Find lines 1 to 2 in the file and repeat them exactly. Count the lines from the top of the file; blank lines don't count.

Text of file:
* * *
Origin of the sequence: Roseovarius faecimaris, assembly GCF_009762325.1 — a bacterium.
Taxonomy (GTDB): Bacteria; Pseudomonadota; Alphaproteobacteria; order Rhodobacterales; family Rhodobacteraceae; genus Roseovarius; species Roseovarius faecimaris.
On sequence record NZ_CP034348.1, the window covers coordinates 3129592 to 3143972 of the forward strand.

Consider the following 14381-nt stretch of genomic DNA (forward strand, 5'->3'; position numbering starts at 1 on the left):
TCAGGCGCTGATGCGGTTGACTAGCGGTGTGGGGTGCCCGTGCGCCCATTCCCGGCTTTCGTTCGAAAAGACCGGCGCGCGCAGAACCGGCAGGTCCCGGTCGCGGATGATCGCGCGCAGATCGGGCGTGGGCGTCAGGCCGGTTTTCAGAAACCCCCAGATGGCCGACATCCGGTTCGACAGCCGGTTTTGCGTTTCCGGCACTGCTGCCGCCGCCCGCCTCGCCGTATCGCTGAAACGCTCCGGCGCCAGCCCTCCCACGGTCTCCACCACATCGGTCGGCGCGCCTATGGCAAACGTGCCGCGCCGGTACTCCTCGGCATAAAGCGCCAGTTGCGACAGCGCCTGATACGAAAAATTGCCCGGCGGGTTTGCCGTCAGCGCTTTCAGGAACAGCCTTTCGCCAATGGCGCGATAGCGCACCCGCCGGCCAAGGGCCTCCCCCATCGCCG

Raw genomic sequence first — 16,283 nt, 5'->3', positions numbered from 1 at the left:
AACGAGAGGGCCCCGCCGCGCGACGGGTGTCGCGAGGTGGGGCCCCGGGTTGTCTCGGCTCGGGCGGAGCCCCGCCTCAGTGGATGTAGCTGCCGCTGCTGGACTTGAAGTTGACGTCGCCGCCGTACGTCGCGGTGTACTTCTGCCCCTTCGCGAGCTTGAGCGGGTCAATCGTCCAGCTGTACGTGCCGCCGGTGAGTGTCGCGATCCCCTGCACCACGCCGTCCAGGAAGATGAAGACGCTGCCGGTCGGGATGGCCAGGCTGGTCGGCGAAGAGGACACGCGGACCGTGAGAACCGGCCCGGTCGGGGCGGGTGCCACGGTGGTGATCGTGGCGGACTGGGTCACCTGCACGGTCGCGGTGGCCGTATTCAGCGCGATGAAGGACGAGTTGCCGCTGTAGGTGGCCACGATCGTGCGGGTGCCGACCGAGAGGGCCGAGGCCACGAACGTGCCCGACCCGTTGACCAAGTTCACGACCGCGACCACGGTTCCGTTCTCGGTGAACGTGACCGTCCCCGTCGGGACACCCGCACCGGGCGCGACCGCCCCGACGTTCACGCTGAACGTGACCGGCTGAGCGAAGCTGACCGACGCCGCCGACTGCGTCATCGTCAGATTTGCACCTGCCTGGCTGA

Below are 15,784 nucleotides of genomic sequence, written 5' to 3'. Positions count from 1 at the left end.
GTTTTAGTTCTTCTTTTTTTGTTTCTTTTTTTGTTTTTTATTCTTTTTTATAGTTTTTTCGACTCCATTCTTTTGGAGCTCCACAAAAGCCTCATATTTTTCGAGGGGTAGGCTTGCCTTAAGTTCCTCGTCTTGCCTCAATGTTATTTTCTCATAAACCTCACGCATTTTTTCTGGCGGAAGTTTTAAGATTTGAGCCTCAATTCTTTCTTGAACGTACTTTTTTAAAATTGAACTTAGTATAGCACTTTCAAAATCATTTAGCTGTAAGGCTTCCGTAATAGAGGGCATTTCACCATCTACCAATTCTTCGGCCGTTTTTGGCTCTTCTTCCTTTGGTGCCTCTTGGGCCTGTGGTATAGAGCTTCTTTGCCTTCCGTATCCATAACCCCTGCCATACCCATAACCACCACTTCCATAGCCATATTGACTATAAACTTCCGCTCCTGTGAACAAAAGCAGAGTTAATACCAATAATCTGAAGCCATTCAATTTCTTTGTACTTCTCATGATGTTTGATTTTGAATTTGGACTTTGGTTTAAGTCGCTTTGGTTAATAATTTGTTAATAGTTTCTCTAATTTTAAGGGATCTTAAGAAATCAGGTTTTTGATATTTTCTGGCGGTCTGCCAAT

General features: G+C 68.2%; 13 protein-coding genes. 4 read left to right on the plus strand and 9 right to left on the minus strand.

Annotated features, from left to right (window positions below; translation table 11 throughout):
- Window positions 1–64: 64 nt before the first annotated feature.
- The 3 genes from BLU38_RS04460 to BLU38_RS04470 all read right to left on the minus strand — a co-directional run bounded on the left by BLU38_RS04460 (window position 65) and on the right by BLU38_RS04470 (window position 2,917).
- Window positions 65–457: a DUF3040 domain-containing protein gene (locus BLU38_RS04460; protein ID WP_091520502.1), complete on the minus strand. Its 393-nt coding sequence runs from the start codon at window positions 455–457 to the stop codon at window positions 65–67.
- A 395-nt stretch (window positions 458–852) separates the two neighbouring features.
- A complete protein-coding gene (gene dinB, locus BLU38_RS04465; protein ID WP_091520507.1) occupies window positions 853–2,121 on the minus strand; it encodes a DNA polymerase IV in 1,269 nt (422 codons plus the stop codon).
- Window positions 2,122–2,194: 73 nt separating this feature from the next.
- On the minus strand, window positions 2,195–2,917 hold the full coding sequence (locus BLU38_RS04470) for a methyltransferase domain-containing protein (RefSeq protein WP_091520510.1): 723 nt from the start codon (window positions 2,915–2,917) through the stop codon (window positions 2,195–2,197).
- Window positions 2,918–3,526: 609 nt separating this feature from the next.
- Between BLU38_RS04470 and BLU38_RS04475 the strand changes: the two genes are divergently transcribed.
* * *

Origin of the sequence: Roseovarius faecimaris, assembly GCF_009762325.1 — a bacterium.
Taxonomy (GTDB): Bacteria; Pseudomonadota; Alphaproteobacteria; order Rhodobacterales; family Rhodobacteraceae; genus Roseovarius; species Roseovarius faecimaris.